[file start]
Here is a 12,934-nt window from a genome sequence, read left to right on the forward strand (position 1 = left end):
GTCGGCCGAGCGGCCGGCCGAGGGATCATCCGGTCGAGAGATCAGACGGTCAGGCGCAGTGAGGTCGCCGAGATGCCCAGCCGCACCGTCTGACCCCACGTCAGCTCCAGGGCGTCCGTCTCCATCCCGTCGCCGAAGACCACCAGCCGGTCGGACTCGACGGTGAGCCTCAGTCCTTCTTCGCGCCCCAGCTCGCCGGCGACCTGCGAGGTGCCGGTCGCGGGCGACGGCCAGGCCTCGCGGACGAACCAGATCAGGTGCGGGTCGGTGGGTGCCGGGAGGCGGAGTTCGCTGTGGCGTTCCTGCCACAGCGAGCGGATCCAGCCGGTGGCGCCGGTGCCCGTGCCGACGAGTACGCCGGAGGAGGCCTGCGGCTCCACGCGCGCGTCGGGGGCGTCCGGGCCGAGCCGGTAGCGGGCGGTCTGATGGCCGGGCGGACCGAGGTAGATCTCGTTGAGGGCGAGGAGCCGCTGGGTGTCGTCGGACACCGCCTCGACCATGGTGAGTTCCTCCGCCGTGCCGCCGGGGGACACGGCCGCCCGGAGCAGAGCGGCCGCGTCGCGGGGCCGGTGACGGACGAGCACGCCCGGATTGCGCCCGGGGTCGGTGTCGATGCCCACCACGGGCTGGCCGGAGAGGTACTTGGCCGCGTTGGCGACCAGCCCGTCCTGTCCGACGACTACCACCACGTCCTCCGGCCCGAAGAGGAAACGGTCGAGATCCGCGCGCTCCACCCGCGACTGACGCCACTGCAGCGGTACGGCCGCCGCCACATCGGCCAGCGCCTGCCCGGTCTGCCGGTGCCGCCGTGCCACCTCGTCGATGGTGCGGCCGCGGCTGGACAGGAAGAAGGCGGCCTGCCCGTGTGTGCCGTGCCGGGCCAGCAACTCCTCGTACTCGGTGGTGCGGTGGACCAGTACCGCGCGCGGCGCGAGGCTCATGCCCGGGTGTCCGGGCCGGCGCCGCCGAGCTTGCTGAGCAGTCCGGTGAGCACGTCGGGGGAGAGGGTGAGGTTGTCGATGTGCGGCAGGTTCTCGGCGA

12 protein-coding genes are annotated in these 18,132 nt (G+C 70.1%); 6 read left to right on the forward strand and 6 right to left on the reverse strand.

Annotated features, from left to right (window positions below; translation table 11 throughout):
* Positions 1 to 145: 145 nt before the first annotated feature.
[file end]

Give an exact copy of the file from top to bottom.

Here is a 12,934-nt window from a genome sequence, read left to right on the forward strand (position 1 = left end):
GTCGGCCGAGCGGCCGGCCGAGGGATCATCCGGTCGAGAGATCAGACGGTCAGGCGCAGTGAGGTCGCCGAGATGCCCAGCCGCACCGTCTGACCCCACGTCAGCTCCAGGGCGTCCGTCTCCATCCCGTCGCCGAAGACCACCAGCCGGTCGGACTCGACGGTGAGCCTCAGTCCTTCTTCGCGCCCCAGCTCGCCGGCGACCTGCGAGGTGCCGGTCGCGGGCGACGGCCAGGCCTCGCGGACGAACCAGATCAGGTGCGGGTCGGTGGGTGCCGGGAGGCGGAGTTCGCTGTGGCGTTCCTGCCACAGCGAGCGGATCCAGCCGGTGGCGCCGGTGCCCGTGCCGACGAGTACGCCGGAGGAGGCCTGCGGCTCCACGCGCGCGTCGGGGGCGTCCGGGCCGAGCCGGTAGCGGGCGGTCTGATGGCCGGGCGGACCGAGGTAGATCTCGTTGAGGGCGAGGAGCCGCTGGGTGTCGTCGGACACCGCCTCGACCATGGTGAGTTCCTCCGCCGTGCCGCCGGGGGACACGGCCGCCCGGAGCAGAGCGGCCGCGTCGCGGGGCCGGTGACGGACGAGCACGCCCGGATTGCGCCCGGGGTCGGTGTCGATGCCCACCACGGGCTGGCCGGAGAGGTACTTGGCCGCGTTGGCGACCAGCCCGTCCTGTCCGACGACTACCACCACGTCCTCCGGCCCGAAGAGGAAACGGTCGAGATCCGCGCGCTCCACCCGCGACTGACGCCACTGCAGCGGTACGGCCGCCGCCACATCGGCCAGCGCCTGCCCGGTCTGCCGGTGCCGCCGTGCCACCTCGTCGATGGTGCGGCCGCGGCTGGACAGGAAGAAGGCGGCCTGCCCGTGTGTGCCGTGCCGGGCCAGCAACTCCTCGTACTCGGTGGTGCGGTGGACCAGTACCGCGCGCGGCGCGAGGCTCATGCCCGGGTGTCCGGGCCGGCGCCGCCGAGCTTGCTGAGCAGTCCGGTGAGCACGTCGGGGGAGAGGGTGAGGTTGTCGATGTGCGGCAGGTTCTCGGCGA

12 protein-coding genes are annotated in these 18,132 nt (G+C 70.1%); 6 read left to right on the forward strand and 6 right to left on the reverse strand.

Annotated features, from left to right (window positions below; translation table 11 throughout):
* Positions 1 to 145: 145 nt before the first annotated feature.